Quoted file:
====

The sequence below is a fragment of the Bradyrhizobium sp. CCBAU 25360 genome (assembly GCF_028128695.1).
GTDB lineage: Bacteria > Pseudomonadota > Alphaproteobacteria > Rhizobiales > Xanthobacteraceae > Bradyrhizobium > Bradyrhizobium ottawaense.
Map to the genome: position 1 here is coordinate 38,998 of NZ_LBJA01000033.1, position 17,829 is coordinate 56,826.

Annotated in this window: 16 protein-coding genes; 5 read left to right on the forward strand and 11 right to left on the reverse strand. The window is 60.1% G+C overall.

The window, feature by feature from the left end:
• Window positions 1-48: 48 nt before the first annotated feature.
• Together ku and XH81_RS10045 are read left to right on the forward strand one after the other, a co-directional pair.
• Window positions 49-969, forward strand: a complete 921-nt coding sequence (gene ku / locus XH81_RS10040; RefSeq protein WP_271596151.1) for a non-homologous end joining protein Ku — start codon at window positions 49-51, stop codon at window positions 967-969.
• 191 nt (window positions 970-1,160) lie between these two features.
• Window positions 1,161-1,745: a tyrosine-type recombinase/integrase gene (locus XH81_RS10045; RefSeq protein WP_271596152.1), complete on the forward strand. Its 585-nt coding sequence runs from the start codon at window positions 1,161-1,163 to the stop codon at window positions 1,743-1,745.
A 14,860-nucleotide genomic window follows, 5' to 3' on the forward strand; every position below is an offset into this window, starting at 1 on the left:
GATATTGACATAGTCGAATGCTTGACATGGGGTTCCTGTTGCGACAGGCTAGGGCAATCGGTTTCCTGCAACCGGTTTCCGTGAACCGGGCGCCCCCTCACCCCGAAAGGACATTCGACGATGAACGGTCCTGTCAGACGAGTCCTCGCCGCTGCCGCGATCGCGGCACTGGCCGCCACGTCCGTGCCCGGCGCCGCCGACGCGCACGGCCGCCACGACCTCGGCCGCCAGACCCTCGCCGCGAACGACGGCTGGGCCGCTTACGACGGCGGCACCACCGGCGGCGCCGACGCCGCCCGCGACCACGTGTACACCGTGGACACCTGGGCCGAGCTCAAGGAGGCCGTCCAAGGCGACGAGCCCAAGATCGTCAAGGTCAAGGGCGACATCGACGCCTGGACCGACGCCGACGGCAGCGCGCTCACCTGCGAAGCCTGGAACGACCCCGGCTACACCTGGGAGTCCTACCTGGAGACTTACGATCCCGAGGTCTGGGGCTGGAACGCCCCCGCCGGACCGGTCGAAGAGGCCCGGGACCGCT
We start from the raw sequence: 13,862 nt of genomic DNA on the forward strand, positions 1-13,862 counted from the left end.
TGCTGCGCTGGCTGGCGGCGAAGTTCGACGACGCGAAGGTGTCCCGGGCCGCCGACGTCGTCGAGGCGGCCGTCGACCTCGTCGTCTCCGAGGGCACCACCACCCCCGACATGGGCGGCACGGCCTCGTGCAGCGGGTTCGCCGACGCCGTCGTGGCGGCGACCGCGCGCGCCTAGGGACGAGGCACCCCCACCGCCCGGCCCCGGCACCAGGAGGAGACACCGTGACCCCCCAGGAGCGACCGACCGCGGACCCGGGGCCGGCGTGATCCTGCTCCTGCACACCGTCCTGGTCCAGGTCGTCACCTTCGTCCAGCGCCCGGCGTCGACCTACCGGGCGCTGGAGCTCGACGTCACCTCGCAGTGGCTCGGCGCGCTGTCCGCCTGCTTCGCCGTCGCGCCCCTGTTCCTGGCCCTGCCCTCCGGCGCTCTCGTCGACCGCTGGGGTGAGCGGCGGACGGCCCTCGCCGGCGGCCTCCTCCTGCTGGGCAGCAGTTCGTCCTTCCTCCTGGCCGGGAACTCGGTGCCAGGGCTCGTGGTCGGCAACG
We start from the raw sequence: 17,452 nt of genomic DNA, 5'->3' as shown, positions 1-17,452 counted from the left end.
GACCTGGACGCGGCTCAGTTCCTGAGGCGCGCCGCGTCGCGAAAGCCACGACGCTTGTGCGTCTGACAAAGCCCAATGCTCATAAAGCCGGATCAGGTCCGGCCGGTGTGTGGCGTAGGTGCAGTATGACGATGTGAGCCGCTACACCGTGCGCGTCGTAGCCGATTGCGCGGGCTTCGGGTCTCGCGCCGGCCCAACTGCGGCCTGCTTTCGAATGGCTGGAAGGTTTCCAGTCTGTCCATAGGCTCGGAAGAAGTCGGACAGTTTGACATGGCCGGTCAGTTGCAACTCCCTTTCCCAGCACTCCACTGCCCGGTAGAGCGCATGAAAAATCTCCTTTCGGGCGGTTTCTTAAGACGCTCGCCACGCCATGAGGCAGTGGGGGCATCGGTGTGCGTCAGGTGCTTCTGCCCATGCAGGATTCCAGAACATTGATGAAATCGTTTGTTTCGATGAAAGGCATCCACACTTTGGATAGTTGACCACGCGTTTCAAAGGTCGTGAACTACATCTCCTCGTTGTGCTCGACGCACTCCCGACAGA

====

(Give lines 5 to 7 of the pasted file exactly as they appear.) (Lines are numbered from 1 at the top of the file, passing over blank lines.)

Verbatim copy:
The window, feature by feature from the left end:
• Window positions 1-48: 48 nt before the first annotated feature.
• Together ku and XH81_RS10045 are read left to right on the forward strand one after the other, a co-directional pair.